Statistical methods

In this section we introduce the different techniques and models that have been used for the modeling and analysis of the COVID-19 infections in Cyprus.

Change-point analysis and projections

Change-point detection is an active area of statistical research that has attracted a lot of interest in recent years and plays an essential role in the development of the mathematical sciences. A non-exhaustive list of application areas includes financial econometrics9, credit scoring10, and bioinformatics11. The focus is on the so-called a posteriori change-point detection, where the aim is to estimate the number and locations of certain changes in the behaviour of a given data sequence. For a review of methods of inference for single and multiple change-points (especially in the context of time series) under the a-posteriori framework, see12. Detecting these change-points enables data segmentation to homogeneous parts thus leading to a more elaborate modeling approach. Advantages of discovering such segments include interpretation and forecasting. Interpretation naturally associates the detected change-points to real-life events or/and political decisions. In this way, improved description of the observed process and the impact of any intervention can be communicated. With regards to forecasting, the role of the final segment is quite important as it allows for a more accurate prediction of future values of the data sequence at hand. Methods developed in this context are based on a given model. For the purpose of this paper, we work with the following signal-plus-noise model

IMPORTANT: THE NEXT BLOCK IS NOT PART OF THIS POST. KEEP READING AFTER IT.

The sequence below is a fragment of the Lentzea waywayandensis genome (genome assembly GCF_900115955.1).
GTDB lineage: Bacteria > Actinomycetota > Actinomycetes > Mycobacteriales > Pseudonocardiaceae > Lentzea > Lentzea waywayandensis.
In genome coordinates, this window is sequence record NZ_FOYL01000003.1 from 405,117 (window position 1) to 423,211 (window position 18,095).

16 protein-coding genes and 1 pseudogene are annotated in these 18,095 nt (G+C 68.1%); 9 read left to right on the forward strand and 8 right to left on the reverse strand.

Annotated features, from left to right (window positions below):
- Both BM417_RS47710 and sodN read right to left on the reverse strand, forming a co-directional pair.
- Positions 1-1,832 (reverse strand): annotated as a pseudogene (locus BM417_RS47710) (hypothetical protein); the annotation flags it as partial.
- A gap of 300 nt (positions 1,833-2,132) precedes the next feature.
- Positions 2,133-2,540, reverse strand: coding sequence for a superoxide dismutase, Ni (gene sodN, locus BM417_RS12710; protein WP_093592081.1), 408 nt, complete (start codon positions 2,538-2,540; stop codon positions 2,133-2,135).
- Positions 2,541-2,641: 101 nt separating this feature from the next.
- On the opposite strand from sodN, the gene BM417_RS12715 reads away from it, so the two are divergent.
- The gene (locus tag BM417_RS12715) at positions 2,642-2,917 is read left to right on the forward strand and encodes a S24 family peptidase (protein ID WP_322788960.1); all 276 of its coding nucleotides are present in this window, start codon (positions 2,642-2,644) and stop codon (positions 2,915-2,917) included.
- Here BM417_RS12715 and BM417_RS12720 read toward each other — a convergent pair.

$$\begin{aligned} X_t = f_t + \sigma \epsilon _t, \quad t=1,2,\ldots ,T, \end{aligned}$$
(1)

where \(X_t\) denotes the daily number of COVID-19 cases and \(f_t\) is a deterministic signal with structural changes at certain time points. Details about \(f_{t}\) are given below. The sequence \(\epsilon _t\) consists of independent and identically distributed (iid) data with mean zero and variance equal to one and \(\sigma >0\). We denote the number of change-points by K and their respective locations by \(r_1, r_2, \ldots , r_K\). The locations are unknown and the aim is to estimate them. The daily number of COVID-19 cases in the Republic of Cyprus is investigated by using the following two models for \(f_{t}\) of (1):